Plummeting home prices, together with extensive government tax incentives, helped push up the number of existing home sales by 7.4 percent last month, to a three-year high, according to a survey released Tuesday by the National Association of Realtors. Lawrence Yun, the vessociation’s chief economist, said that the jump was due to “a rush of first-time buyers” who wanted to take advantage of the Obama administration’s tax credit before it was set to expire last month.
On November 7, the White House extended the program that provides new homebuyers with up to $8,000 in tax credits, to April of next year. Economists warn that home sales will likely plunge following the program's expiration.
Meanwhile, the employment situation, which has become the principal cause of the housing crisis, remains dire. The Washington Post reported Tuesday that in 25 states unemployment benefit programs have already run out of money due to record numbers of people losing their jobs. The state’s unemployment insurance programs have had to borrow $24 billion from the federal government to continue functioning.
By 2011, according to government figures, 40 states will have exhausted their benefit pools and will need to borrow an additional $90 billion from the federal government to keep afloat.
The Obama administration has explicitly denied states’ requests for further aid, forcing them to consider cuts to benefit payments that are already too low to cover essential needs. The shortfall has brought calls for cuts to unemployment benefits, with a state panel in Kentucky recommending last week that the state reduce its benefits for the jobless by about 9 percent.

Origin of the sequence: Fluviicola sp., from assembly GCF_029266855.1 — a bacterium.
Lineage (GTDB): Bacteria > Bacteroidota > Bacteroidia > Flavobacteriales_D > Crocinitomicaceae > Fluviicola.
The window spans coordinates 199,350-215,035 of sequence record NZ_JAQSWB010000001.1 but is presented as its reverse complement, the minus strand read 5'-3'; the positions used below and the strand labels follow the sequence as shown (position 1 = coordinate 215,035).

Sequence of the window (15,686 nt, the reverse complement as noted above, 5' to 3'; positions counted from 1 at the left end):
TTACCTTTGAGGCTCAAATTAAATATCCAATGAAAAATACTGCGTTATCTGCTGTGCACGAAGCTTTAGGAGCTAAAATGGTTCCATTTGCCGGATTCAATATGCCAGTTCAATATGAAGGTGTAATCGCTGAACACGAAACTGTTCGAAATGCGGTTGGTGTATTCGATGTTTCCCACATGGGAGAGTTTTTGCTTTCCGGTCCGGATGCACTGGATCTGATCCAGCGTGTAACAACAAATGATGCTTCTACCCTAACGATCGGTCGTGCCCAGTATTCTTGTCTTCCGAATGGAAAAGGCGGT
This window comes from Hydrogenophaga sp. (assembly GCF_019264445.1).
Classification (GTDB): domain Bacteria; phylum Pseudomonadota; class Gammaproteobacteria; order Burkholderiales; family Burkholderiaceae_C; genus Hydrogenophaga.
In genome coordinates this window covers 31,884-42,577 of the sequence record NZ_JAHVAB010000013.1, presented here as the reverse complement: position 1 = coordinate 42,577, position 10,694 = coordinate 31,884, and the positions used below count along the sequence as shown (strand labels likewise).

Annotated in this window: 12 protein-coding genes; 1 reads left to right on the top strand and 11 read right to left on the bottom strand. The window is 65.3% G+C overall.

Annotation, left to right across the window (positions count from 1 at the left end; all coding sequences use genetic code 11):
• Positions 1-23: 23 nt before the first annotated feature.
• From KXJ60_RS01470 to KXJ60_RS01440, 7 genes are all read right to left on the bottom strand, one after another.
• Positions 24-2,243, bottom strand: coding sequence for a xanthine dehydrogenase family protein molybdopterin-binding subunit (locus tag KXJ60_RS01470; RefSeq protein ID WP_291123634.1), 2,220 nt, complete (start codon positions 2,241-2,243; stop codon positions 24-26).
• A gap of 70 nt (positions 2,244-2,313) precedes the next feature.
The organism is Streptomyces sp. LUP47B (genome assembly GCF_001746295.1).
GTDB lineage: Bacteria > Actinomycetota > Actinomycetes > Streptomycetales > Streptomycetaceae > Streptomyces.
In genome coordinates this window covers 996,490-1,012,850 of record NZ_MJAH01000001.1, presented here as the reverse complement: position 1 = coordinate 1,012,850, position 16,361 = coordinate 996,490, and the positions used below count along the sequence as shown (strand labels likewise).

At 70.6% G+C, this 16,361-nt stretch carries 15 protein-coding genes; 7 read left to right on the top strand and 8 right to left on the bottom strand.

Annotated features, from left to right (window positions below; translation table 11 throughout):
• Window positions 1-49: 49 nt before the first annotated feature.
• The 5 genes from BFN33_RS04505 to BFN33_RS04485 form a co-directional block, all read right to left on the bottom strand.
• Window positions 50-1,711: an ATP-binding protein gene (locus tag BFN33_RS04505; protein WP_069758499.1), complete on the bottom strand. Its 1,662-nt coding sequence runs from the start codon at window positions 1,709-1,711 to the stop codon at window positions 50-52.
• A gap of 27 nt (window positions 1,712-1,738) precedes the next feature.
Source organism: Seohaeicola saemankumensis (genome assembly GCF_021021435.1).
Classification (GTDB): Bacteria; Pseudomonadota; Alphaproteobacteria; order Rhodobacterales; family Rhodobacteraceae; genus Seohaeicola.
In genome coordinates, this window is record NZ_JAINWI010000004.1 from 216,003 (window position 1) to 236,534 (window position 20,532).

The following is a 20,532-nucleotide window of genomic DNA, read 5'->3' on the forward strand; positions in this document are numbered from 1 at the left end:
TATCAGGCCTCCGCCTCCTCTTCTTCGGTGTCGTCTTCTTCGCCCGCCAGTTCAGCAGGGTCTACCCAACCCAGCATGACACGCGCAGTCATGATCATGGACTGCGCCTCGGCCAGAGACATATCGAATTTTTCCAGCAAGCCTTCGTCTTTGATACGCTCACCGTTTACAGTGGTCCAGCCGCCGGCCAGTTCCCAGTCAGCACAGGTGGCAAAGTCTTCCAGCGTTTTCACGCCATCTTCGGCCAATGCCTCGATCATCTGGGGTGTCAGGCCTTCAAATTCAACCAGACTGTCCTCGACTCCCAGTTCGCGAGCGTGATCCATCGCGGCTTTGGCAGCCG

Virginia has borrowed $89 million from the US government to cover benefit payments, and Maryland owes the government $85 million. South Carolina, which has a 12 percent unemployment rate, owes the federal government $649 million for unemployment payments.
Meanwhile, the rate of US economic growth in the third quarter was once again revised downward this week, to 2.2 percent. The figure was originally reported as 3.5 percent by the US Commerce Department, but was lowered to 2.8 percent last month. The US economy shrank at a rate of 0.7 percent in the second quarter.
Corporations, however, are reaping the benefits of the so-called recovery. In its latest report, the Commerce Department revised third-quarter corporate profits upward, from 10.6 percent to 10.8 percent, representing the largest gain in over five years.
Far from signaling any amelioration of the economic conditions confronting the broad mass of working people, the rise in profits has been driven by reduced labor costs stemming from layoffs and increased productivity. During the last quarter, labor costs fell at a rate of 2.5 percent, the steepest 12-month decline in seven years.
This decline is a function of stagnant and declining wages, along with the threat of unemployment being used to intensify the exploitation of those still on the job. Productivity has risen by 8.1 percent, the highest rate in six years.